The blood tests on the two Noblewood Park mares came back fine. A few little anomalies, but nothing to get stressed about. Both my vet Brett Jones and I think that way too much can be read into blood counts, it's a bit like x rays, with bad x rays often having no bearing on the soundness of horses whatsoever. So it still goes back to the horsemanship and common sense aspects, and this is often so lacking in a lot of people in the business.
So Blatini started work a few days ago, and is fine. It was interesting to note that both blood tests came back very similar, and yet Bla showed more EI symptoms than Cassie, with Bla having the cough, temperature and snotty nose, while Cassie had little more than a runny nose. I must also give huge credit at this point to the product of my wonderful sponsors, MITAVITE, whose feed has also kept the horses in good fettle, and has been a great help in their good recovery.
The only negative thing seems to be that Rosie, Eliza Jane's dam, aborted the Errol foal she was carrying, presumably from the EI. But curiously enough, Cliche, also an older mare, and one that has been notoriously difficult to get in foal, has managed to hang on to hers, and is still in foal. And the third mare in the paddock, Sophie Edward's Charlotte, foaled 10 days after EI hit, and the cute as a button colt foal was, and still is, as healthy as a little trout.
So at this point in time we have ten horses back in work, and all are as well as can be. In fact with the flush of spring grass we are getting at the moment, the lunge rein is permanently on the arena, as the nutrition in the grass is like feeding them a bucket of oats each day! But it is great to have such chirpy, happy horses to work with.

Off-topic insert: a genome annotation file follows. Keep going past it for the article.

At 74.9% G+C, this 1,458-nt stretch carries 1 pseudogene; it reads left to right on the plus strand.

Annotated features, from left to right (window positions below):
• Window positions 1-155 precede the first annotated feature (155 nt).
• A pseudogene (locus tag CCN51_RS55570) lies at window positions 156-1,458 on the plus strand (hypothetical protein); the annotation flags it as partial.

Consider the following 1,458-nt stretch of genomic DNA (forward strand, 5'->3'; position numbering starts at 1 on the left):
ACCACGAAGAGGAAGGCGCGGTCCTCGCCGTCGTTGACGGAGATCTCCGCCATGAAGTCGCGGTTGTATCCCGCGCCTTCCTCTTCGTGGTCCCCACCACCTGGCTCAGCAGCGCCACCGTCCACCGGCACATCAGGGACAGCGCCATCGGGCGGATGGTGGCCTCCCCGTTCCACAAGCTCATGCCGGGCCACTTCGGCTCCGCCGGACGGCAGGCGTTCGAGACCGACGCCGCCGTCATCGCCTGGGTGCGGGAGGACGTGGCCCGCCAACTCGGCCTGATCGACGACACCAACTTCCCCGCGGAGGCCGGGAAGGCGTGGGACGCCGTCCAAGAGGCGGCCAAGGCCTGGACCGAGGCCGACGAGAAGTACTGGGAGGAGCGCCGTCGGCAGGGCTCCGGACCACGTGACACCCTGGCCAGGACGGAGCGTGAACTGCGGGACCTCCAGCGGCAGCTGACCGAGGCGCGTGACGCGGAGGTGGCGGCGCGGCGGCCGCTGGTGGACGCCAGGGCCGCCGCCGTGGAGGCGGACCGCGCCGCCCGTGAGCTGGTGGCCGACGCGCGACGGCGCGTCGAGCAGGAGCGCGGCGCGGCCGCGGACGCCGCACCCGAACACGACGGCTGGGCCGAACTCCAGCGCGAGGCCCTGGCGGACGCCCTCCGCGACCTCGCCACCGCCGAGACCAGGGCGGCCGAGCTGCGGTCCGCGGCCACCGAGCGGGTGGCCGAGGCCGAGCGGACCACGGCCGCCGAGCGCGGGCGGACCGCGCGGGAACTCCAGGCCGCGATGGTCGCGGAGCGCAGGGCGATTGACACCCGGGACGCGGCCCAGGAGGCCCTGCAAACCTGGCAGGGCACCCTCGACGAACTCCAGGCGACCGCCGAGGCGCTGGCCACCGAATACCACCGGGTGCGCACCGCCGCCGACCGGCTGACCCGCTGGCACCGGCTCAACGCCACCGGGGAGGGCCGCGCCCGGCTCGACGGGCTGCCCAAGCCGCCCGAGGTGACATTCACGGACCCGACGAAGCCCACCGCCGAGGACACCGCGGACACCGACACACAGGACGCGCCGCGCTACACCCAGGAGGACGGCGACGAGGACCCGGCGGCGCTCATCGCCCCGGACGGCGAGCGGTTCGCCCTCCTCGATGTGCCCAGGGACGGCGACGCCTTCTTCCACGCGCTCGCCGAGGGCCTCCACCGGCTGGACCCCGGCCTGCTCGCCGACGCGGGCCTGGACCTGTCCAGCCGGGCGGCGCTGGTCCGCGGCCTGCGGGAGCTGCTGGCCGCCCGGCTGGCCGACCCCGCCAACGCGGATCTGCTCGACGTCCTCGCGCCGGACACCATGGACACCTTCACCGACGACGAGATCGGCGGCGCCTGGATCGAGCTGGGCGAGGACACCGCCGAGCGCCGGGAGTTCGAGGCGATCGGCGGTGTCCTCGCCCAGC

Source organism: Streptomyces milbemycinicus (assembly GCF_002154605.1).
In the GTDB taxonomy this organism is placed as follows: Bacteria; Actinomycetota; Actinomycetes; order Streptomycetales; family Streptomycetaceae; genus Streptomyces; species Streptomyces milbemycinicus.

I have been helped of late by firstly Susi Schwetje, a German girl who has been travelling in Australia, and was looking to do some work experience, and she was a great assett and a good rider. She is now travelling in W.A., and looking to come back for a week or two in December.
Then Andrew and Bettina Hoy rang about a Japanese boy, Daike, who has been based in their UK yard for the last 7 months, but is in Australia now till the end of this month, and he turned up last Sunday, and is also a great help, and a lovely rider, especially on the young horses. Also Christine Wenham is now here from S.A. looking to take on the critical stable manager job, which is now very necessary with all the activities stepping up again.
It is great to have people coming for lessons again, and be back in the swing of things.
I also get fitted for my new 'eye' this week, so by the end of the month I should look like a normal (I use the term loosely) person again! Now all we need to do is get some competitions up and running again, and we'll almost be back to normal. At least there is the Gilbert Bockmann Clinic to look forward to at SIEC next month.